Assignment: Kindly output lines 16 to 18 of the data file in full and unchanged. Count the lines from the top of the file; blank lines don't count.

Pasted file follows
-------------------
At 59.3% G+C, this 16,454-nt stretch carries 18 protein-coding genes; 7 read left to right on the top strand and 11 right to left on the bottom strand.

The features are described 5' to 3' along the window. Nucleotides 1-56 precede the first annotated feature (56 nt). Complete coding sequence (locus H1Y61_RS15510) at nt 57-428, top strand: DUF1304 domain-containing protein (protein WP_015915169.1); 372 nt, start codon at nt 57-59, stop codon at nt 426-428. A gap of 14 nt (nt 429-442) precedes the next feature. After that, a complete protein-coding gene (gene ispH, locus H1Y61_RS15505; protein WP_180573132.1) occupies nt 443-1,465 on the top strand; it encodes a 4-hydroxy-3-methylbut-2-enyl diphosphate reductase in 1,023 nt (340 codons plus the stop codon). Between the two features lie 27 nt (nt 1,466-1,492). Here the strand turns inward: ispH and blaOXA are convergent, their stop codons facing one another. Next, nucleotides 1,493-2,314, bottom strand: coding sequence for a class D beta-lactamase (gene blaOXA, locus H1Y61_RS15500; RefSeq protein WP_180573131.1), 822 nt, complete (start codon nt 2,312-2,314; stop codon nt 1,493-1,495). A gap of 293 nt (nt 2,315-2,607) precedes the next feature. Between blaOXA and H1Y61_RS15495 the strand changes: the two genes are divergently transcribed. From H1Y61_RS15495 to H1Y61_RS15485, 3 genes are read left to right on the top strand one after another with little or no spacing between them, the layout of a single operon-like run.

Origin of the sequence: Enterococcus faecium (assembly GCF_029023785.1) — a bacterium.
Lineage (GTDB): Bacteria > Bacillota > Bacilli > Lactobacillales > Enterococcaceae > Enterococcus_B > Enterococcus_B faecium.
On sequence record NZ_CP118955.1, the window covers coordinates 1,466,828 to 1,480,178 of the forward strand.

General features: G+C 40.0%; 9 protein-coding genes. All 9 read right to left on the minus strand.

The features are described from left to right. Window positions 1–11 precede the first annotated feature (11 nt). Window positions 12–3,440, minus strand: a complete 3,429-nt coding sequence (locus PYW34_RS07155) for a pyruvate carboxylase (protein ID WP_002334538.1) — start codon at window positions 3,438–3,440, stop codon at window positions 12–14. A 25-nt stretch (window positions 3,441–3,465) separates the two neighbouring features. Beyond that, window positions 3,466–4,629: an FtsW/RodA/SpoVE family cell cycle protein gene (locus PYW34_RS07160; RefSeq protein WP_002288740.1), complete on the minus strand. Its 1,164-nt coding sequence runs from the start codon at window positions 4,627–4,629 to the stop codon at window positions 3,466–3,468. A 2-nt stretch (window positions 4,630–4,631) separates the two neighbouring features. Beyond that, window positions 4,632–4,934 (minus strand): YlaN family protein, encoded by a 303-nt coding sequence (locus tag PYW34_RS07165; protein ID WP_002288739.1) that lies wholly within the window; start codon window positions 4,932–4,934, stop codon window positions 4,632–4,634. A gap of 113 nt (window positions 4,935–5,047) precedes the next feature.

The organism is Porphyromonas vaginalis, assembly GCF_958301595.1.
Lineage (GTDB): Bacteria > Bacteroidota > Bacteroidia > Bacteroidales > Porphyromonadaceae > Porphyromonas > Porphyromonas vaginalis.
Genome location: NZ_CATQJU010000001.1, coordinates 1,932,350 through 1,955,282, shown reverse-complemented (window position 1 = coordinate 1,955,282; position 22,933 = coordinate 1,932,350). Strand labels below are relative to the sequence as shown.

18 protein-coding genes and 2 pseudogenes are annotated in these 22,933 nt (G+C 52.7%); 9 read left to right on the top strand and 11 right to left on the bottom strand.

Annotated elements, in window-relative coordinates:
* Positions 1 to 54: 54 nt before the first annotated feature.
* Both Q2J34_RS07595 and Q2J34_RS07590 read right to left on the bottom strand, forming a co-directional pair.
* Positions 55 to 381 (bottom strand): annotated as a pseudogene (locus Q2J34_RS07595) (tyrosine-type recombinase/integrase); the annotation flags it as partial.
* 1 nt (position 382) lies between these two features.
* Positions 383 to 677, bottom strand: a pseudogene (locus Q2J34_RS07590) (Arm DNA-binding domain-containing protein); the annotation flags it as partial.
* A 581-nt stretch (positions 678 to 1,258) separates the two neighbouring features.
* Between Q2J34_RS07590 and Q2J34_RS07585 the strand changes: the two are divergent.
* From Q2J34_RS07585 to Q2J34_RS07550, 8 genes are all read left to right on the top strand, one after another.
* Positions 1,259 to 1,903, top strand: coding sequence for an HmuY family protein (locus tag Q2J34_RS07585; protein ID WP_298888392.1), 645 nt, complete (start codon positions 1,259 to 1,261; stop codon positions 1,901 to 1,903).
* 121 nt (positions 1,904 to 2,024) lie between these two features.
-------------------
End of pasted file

* 1 nt (position 382) lies between these two features.
* Positions 383 to 677, bottom strand: a pseudogene (locus Q2J34_RS07590) (Arm DNA-binding domain-containing protein); the annotation flags it as partial.
* A 581-nt stretch (positions 678 to 1,258) separates the two neighbouring features.